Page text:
I’m all for creativity in programming. Frankly I think that Software Engineering has come lately to creativity, agile program seems to make room from creativity. But, earlier forms of software process management tended to over-emphasize control. I think that this was largely the product of two circumstances. First, the “software crisis” has long plagued the field. The software crisis is the difficulty of predicting how long, how expensive, and so forth any software project will be. Software Engineering has been in pursuit of better predictive methods to handle the software crisis. Second, Software Engineering was initially work done within the military context, the early big systems were military ones. And Military environments have a command and control form of management, so it was not totally surprising that that was the management style applied to software engineering. So, I think creativity is important. Now, a colleague of mine, has pointed out that programming can also lead to creative user experiences, which could be missed in the use of the word artifact, but the descriptions of what could be learnt seems to include that more. Perhaps add “and experience” onto the end of the sentence.
Digital devices, systems, and the networks that interconnect them enable and foster computational approaches to solving problems.
Networks are socio-computational systems. The technical network has given rise to applications that have enabled communication and coordination. Social media is perhaps the most recent and powerful example. That’s clear in the description. I suppose if I had a nit it would be that the human side doesn’t come out quite as strongly in the principle. I’m not sure that Facebook solves a problem perse, I think it allows us to be human to connect and communicate. And that doesn’t seem problem centered to me, it’s not business communication or whatever, rather it seems to be an essential human trait. Again I owe this to the same colleague, thanks Matthew. Perhaps I would have said, Digital devices, systems, and the networks that interconnect them enable and foster computational approaches to solving problems and support human experience. I notice that I’m just adding the word experience everywhere.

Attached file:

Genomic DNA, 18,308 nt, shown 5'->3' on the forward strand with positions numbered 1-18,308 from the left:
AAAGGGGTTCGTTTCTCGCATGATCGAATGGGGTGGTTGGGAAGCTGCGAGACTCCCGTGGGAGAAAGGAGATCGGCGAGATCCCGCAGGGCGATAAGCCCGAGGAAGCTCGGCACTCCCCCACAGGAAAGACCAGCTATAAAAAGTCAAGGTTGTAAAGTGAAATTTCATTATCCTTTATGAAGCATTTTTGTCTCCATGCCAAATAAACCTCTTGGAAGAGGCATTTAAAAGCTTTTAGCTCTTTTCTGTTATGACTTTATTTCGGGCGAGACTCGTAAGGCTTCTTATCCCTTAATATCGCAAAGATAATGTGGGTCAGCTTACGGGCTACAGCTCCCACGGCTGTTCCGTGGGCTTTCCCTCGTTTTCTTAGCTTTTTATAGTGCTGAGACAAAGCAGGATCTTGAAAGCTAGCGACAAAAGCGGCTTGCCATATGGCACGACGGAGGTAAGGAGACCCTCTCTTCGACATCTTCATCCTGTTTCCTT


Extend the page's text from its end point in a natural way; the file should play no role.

Computing enables innovation in other fields including science, social science, humanities, arts, medicine, engineering, and business.
So one possibility with what’s missing above, is addressed here. This is the area of socio-computational systems. Interestingly this principle is a hybrid. The principle focuses on fields, and that could be read as on the state of the knowledge. But in the text it’s also clear it’s on the state of the practice. Teasing the two apart could be useful. Computing is a platform for advances in other fields, my colleagues in Computational Science and Engineering are working on some of these advances for other fields of Science and Medicine. But, that’s different from changing the state of the practice, from changing business practice, from changing how we live, work and play. Computing is doing both. Although I hesitate to use the word change. I sometimes think that it’s more the case that it enables new ways to do what we always did. For example, web banking allows me to do banking from a far greater range of places and at times that physical banking would be impossible. But, I’m still using it to do banking. The institution of banking, of having checking (current) and savings accounts, of making transfers, of payments, and so forth is still pretty much the banking system I grew up with. Oddly enough I think Facebook might be more of a change agent. I would like to have kept up with people from my high school, but I couldn’t possibly do that with letters or even emails frankly. The heartbeat, the pulse of life that I get through the status updates I send and that I read, does allow me to learn a little bit about what the huge number of people I’ve interacted with over the years are doing today.